Fri. Jan 28th, 2022

On Nov. 1, West Chester University hosted guest speaker Bob Woodward in the Philips Memorial Building’s Emilie K. Asplundh Concert Hall. Woodward has been a renowned American investigative journalist for the Washington Post since 1971, who has reported on such notable issues as the Watergate Scandal and the aftermath of the Sept. 11 terrorist attacks.
He is also a non-fiction author and has contributed to many works that have won the Pulitzer Prize for National Reporting. He has either authored or coauthored 17 different books, the most recent of which examines President Obama and Congressional leaders in their attempts at restoring the United States economy. He considers himself an “old” reporter, but one who tries to uncover truth and really digest facts before offering mere biased sound bites of half-truthful stories, a critique he offered on many modern forms of media.
The event began at 8 p.m., the first hour devoted to a lecture, and the last half hour devoted to a question and answer segment. The crowd was filled with community members, students, and faculty, all of which anxiously awaited the beginning of Woodward’s lecture. Throughout the presentation, the audience remained engaged and attentive, hanging on to every word with eager delight.
His lecture, entitled “Presidential Leadership and the Price of Politics,” covered a multitude of topics related to the modern presidential role, and the reasoning behind recurring issues with the political system as it pertains to getting information to the public. He talked about his experience as a reporter and the necessary tactful skill of negotiation in reporting on political issues. He discussed the presidential role and the stresses and pressures he faces regarding political changes. Woodward tries to get the “real” story; he wants to understand what is really going on in the government.
Woodward is an experienced reporter and from this experience, he has inevitably started noticing trends and patterns in the news. He explains that you can never get inside someone’s head – you never know if someone is “playing” you. Impatience and speed in media today cause reporters to misconstrue information and sway their audiences in a desirable direction. “In that kind of rushed environment, you’re not getting to the bottom of much,” because media can easily take things and change them. Woodward discussed Obama’s health care plan and noted why it has been largely unsuccessful, blaming, in large part, media’s failure at accurately explaining the plan to the public. Woodward explains: “the truth wasn’t told,” about Obama’s health care plans. Now the real question is: “How can we redress it? [How can we] rescore” something that happened four years ago? It is a seemingly impossible task, and only one example of the difficulty in correcting media’s bias in reporting.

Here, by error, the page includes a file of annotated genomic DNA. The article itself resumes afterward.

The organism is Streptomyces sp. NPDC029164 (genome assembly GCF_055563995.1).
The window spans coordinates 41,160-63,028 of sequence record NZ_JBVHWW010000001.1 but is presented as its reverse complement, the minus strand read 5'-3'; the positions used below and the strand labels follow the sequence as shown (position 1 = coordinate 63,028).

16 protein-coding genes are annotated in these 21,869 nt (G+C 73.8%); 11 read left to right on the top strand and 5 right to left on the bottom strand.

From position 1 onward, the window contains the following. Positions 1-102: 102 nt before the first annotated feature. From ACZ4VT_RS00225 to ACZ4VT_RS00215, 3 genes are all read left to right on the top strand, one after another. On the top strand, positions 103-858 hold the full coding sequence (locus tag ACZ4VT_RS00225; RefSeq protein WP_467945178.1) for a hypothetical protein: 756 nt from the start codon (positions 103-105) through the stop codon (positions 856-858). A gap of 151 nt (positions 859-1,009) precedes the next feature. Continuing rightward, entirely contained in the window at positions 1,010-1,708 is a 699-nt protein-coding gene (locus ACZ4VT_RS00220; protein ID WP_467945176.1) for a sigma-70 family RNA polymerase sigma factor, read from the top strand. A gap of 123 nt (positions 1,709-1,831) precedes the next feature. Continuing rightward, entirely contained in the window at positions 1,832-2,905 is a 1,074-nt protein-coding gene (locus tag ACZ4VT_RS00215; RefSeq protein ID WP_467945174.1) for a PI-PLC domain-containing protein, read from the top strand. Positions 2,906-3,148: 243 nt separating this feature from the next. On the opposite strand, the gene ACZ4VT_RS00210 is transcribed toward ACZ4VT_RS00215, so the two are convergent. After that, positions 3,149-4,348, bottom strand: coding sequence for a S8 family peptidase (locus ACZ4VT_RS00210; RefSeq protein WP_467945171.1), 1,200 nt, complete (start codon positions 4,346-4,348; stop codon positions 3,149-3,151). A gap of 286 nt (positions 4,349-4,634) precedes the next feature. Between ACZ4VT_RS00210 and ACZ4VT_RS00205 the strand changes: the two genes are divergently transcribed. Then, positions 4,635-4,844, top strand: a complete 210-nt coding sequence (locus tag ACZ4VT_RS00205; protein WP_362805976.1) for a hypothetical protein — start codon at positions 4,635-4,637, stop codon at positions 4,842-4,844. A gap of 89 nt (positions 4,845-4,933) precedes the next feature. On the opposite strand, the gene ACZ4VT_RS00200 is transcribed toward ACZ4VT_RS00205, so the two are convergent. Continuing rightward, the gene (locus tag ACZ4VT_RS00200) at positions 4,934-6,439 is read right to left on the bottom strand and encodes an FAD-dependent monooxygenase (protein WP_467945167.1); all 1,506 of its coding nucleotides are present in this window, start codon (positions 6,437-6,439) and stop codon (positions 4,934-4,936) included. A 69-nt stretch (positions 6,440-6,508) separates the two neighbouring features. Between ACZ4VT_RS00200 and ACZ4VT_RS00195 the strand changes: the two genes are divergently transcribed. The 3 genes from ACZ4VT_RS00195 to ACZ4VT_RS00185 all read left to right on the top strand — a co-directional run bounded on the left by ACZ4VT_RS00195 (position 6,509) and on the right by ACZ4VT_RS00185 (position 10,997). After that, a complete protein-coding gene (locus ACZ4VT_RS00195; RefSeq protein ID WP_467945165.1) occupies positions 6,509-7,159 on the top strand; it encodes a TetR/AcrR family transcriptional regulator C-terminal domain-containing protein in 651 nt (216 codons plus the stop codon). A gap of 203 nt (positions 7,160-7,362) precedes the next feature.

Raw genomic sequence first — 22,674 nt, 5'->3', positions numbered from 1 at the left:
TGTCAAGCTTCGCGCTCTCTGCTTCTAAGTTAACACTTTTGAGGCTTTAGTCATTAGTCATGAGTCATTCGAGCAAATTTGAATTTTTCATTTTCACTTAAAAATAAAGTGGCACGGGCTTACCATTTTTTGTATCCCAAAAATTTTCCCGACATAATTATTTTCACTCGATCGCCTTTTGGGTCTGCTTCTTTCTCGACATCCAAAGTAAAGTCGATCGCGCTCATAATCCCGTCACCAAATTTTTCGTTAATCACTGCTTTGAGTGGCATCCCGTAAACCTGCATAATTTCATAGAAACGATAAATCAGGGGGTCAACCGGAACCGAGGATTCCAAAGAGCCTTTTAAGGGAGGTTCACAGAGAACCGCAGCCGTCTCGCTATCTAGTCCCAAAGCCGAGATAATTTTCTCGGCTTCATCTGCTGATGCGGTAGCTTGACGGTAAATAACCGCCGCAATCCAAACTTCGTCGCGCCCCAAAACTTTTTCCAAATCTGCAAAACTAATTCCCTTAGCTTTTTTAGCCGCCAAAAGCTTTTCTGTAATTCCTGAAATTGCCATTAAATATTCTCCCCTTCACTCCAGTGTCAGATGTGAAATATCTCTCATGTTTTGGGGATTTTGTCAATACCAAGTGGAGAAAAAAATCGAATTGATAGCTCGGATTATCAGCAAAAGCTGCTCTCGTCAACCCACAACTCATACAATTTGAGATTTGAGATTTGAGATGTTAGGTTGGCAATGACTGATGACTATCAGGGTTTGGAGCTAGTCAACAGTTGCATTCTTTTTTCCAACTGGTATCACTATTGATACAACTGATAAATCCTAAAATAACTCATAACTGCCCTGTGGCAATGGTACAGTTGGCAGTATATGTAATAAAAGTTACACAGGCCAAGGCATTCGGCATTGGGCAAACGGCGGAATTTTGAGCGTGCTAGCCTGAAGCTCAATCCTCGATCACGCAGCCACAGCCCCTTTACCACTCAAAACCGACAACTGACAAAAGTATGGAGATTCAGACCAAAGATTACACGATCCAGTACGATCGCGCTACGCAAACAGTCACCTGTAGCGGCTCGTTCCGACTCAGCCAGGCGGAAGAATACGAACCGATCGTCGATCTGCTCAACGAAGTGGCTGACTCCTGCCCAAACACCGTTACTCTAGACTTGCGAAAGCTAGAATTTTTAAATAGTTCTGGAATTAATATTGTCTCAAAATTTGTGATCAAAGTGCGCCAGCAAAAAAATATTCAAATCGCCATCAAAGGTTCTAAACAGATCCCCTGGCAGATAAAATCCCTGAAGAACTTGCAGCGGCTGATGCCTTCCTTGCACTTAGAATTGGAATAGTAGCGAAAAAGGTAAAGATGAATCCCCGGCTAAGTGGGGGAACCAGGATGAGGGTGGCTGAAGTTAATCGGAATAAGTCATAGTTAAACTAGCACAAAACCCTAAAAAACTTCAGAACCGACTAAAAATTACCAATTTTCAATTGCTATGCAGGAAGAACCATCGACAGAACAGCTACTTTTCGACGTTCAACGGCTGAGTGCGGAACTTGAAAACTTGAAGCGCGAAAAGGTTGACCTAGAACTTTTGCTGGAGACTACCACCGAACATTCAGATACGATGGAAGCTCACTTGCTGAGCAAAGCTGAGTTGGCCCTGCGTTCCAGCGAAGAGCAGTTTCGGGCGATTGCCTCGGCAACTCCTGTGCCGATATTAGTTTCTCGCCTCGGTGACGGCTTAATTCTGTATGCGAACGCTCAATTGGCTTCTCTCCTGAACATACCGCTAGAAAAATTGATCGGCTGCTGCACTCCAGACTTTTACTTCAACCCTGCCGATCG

After his lecture at the podium, Woodward moved to the opposite side of the stage where two chairs and microphones were set up for a question and answer segment. The questions were submitted by West Chester students and faculty ahead of time and the segment was conducted by the university’s President Weisenstein.
Such questions were asked as: “How would you describe today’s political environment, and how does it compare to previous political environments that you’ve reported on.” As well as: “Which country, in your opinion, has the most rigorous and trustworthy reporters?” And, “What will it take to eradicate the endless deadlock in Washington and make the government function more efficiently.” To this last question, Woodward responded: “anybody who’s in office, would have to be expelled.” The audience interjected his next words with uproarious applause and laughter.
Throughout the question and answer segment, Woodward talked about the 2016 election and Hilary Clinton’s likelihood in running for office. He explained how the roll of the presidency has inevitably changed since the time of the Constitution due in large part to the country’s changing needs, but also through the changing role of media in making the president more accessible to the public. Obama is a TV president, something former presidents like Washington, Jefferson, and Lincoln, never had to worry about. Modern presidents are the face of the country, and every movement can be documented, watched, and analyzed. Every word is recorded, replayed, and perhaps even reworded. His lecture was funny, engaging, and extremely insightful in helping the audience truly understand for themselves, Presidential Leadership and the Price of Politics.
Woodward closed with a story about a question he asked when interviewing President George W. Bush: “How do you think history will judge you for the Iraq war?” Bush responded with the answer: “History, we don’t know. We’ll all be dead.” The audience laughed at Bush’s dismissive response, but
Woodward used his response to comment on the importance of the accuracy of news today. Woodward has devoted his life to uncovering the truth about our government, and getting to that truth is impossibly hard. It is impossible to know for sure how future societies will judge our modern political system, and the Presidential Leadership of our modern presidents; but perhaps that is the Price of Politics.
Laura Wayne is a fourth-year student majoring in English literature with minors in international business annd technical writing. She can be reached at LW738484@wcupa.edu. 

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